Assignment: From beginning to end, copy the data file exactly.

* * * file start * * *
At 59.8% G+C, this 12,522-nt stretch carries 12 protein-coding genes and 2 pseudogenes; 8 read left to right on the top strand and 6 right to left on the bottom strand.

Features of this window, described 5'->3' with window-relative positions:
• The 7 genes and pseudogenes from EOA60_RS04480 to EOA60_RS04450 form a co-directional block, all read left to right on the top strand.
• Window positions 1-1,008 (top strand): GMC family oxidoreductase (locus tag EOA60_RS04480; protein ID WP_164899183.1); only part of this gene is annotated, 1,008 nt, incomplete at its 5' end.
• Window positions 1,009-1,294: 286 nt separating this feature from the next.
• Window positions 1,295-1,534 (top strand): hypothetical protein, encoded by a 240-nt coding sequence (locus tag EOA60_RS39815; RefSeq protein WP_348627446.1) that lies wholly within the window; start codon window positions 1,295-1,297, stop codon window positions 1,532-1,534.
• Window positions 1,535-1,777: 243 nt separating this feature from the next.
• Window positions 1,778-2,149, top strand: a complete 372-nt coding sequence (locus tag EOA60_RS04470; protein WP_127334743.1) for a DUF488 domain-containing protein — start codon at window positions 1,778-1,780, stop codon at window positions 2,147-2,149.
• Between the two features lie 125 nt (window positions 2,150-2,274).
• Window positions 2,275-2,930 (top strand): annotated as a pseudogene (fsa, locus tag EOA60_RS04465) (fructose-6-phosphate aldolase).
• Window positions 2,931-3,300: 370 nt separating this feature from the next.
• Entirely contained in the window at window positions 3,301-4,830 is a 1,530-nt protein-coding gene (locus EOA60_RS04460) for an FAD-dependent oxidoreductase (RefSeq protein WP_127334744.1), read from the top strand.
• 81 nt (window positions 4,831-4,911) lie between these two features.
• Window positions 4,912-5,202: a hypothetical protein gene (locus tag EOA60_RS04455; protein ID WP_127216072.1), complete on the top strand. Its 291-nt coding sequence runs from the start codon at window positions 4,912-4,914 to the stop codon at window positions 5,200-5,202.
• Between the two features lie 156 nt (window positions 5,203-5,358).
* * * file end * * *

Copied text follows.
At 59.8% G+C, this 12,522-nt stretch carries 12 protein-coding genes and 2 pseudogenes; 8 read left to right on the top strand and 6 right to left on the bottom strand.

Features of this window, described 5'->3' with window-relative positions:
• The 7 genes and pseudogenes from EOA60_RS04480 to EOA60_RS04450 form a co-directional block, all read left to right on the top strand.
• Window positions 1-1,008 (top strand): GMC family oxidoreductase (locus tag EOA60_RS04480; protein ID WP_164899183.1); only part of this gene is annotated, 1,008 nt, incomplete at its 5' end.
• Window positions 1,009-1,294: 286 nt separating this feature from the next.
• Window positions 1,295-1,534 (top strand): hypothetical protein, encoded by a 240-nt coding sequence (locus tag EOA60_RS39815; RefSeq protein WP_348627446.1) that lies wholly within the window; start codon window positions 1,295-1,297, stop codon window positions 1,532-1,534.
• Window positions 1,535-1,777: 243 nt separating this feature from the next.
• Window positions 1,778-2,149, top strand: a complete 372-nt coding sequence (locus tag EOA60_RS04470; protein WP_127334743.1) for a DUF488 domain-containing protein — start codon at window positions 1,778-1,780, stop codon at window positions 2,147-2,149.
• Between the two features lie 125 nt (window positions 2,150-2,274).
• Window positions 2,275-2,930 (top strand): annotated as a pseudogene (fsa, locus tag EOA60_RS04465) (fructose-6-phosphate aldolase).
• Window positions 2,931-3,300: 370 nt separating this feature from the next.
• Entirely contained in the window at window positions 3,301-4,830 is a 1,530-nt protein-coding gene (locus EOA60_RS04460) for an FAD-dependent oxidoreductase (RefSeq protein WP_127334744.1), read from the top strand.
• 81 nt (window positions 4,831-4,911) lie between these two features.
• Window positions 4,912-5,202: a hypothetical protein gene (locus tag EOA60_RS04455; protein ID WP_127216072.1), complete on the top strand. Its 291-nt coding sequence runs from the start codon at window positions 4,912-4,914 to the stop codon at window positions 5,200-5,202.
• Between the two features lie 156 nt (window positions 5,203-5,358).